• Team of Rivals: The Political Genius of Abraham Lincoln (Doris Kearns Goodwin Unbelievable how this group came together to support Lincoln.
  • Fighting Talk: Forty Maxims on War, Peace, and Strategy (Colin Gray)
  • Every War Must End (Fred Iklé) Read this in the context of our Afghanistan withdrawal.
  • The Last Warrior: Andrew Marshall and the Shaping of Modern American Defense Strategy (Andrew Krepinevich and Barry Watts) AM led the Office of Net Assessment – basically SECDEF’s thinktank – for more than 40 years.
  • This Kind of War: The Classic Korean War History (T.R. Fehrenbach) Had a small resurgence in the 2017 Focused Readiness Unit panic…classic and if nothing else read the Proud Legions chapter. Love this book.
  • The Guns of August (Barbara Tuchman)  Referenced at the leadership conference…you’ll see lots of similarities to what was going on pre-WWI.
Books on Leadership
  • Denali’s Howl: The Deadliest Climbing Disaster on America’s Wildest Peak (Andy Hall)
  • Endurance: Shackleton’s Incredible Voyage (Alfred Lansing)
  • Range: Why Generalists Triumph in a Specialized World (David Epstein)
  • Creativity Inc.: Overcoming the Unseen Forces That Stand in the Way of True Inspiration (Ed Catmull)
  • Legacy: What the All-Blacks Can Teach Us About The Business of Life (James Kerr) Centers on a rugby team – most successful sports franchise in history – great lessons for civilian and Army leader alike.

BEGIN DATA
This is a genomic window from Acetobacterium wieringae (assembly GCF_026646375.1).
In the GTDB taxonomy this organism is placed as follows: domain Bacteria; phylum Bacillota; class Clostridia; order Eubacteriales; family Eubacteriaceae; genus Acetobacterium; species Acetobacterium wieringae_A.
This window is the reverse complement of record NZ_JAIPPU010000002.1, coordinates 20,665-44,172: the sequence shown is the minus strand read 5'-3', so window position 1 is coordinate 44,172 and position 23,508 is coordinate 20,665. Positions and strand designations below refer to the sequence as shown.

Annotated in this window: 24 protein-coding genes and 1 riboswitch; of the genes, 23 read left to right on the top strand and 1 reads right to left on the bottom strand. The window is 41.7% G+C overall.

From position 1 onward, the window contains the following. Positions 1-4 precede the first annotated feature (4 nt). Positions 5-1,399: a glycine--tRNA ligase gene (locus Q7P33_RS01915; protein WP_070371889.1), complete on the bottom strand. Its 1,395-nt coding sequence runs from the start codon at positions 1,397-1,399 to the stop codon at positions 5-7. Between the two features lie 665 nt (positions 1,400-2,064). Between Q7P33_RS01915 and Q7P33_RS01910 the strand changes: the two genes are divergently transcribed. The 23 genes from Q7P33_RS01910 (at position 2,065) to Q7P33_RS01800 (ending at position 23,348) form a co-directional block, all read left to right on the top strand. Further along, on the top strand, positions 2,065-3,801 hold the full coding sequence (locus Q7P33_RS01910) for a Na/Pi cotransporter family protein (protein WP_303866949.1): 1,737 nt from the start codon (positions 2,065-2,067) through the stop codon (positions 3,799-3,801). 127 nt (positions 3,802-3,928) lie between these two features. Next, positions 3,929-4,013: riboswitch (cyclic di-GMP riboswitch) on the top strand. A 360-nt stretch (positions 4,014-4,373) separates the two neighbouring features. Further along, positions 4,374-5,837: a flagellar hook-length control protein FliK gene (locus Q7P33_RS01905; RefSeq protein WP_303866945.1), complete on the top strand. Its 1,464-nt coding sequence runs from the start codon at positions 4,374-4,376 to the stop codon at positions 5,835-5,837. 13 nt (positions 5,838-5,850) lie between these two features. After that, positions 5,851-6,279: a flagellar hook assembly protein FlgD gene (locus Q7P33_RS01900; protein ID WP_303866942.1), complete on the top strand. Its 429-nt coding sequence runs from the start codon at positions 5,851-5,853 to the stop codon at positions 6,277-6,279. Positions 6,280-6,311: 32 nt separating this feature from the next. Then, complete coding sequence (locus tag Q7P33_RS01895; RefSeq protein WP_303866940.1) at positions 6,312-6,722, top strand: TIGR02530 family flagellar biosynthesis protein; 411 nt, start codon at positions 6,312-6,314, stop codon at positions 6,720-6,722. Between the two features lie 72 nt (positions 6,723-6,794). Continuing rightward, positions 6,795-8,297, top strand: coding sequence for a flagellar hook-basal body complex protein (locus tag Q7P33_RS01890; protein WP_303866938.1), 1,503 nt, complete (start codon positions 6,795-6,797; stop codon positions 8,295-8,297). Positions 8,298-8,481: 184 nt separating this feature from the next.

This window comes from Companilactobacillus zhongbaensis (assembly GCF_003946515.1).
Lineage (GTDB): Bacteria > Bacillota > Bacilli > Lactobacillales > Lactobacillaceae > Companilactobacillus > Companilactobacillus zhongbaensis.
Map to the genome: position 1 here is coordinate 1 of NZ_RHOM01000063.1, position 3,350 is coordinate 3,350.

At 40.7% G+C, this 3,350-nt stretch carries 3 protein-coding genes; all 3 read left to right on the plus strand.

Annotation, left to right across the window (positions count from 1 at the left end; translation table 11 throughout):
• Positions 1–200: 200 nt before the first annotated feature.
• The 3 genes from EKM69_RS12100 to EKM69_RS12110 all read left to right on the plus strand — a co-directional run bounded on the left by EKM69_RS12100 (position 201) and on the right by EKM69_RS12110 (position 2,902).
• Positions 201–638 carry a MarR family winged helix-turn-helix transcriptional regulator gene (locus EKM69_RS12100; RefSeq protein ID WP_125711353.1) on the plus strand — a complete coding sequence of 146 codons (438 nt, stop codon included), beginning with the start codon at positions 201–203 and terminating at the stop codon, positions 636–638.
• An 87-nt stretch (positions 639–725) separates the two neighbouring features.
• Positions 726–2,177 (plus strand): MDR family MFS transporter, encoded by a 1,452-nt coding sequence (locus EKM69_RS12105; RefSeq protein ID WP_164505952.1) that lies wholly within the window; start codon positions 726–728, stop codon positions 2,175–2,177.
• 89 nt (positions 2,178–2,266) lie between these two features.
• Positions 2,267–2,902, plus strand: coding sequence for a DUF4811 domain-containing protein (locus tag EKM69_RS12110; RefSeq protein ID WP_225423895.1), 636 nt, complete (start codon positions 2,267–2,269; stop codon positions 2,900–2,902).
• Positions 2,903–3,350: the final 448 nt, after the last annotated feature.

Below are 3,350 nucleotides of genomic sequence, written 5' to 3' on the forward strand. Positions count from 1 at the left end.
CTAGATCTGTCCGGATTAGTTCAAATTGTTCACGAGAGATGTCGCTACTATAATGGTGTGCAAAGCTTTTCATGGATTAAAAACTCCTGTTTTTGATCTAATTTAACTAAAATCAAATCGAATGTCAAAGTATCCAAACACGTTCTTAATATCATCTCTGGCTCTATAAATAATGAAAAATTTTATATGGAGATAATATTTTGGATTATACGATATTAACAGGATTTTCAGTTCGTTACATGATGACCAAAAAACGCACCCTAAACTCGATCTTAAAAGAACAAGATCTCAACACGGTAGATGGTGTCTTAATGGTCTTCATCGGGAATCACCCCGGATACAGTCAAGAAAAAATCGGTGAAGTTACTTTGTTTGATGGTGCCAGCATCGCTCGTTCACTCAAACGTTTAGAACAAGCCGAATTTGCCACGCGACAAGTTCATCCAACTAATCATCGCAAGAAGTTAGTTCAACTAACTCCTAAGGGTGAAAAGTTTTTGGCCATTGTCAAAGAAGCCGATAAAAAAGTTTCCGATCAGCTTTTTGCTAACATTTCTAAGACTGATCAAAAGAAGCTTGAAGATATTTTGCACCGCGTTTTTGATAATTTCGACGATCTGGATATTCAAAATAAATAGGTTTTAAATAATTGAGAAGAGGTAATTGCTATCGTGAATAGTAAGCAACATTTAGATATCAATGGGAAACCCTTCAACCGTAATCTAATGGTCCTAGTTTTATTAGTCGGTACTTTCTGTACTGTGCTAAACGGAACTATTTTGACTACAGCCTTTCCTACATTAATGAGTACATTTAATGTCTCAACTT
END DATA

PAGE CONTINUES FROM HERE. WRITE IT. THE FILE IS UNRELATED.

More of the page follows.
• Grant (Ron Chernow)
  • All the standard-issue company grade stuff (Platoon Leader, Company Commander, Attacks, Band of Brothers/Pegasus Bridge/Citizen Soldier/Undaunted Courage, Killer Angels)
  • Once an Eagle (Anton Myrer) Yes, it is fiction. But it’s awesome.
Fundamental History Books for Army Leaders
  • Stormtroop Tactics: Innovation in the German Army, 1914-1918 (Bruce Gudmundsson)  Evolution of Combined Arms Warfare in WWI.
  • On Infantry (John English and Bruce Gudmundsson)  Complement to Stormtroop Tactics.
  • Army University Press LSCO Series Historical studies of LSCO.
  • Combined Arms Warfare in the Twentieth Century (Jonathan House)
  • Closing with the Enemy: How GIs Fought the War in Europe, 1944-1945 (Michael Doubler)
  • Carrying the War to the Enemy: American Operational Art to 1945, Campaigns and Commanders Series (Michael Matheny)
  • America’s School for War: Fort Leavenworth, Officer Education, and Victory in World War II (Peter Schifferle)
Current Events
  • The Economist (
  • Foreign Affairs (
  • The Code Breaker: Jennifer Doudna, Gene Editing, and the Future of the Human Race (Walter Isaacson and Kathe Mazur)
  • Ghost Fleet: A Novel of the Next World War (P.W. Singer and August Cole)
  • Burn-In: A Novel of the Real Robotic Revolution (P.W. Singer and August Cole)
  • The Kill Chain: Defending America in the Fight of High-Tech Warfare (Christine Brose)
  • Army of None: Autonomous Weapons and the Future of War (Paul Scharre)
  • 2034: A Novel of the Next World War (Elliot Ackerman and Admiral James Stavridis)


                                       Listening - Podcasts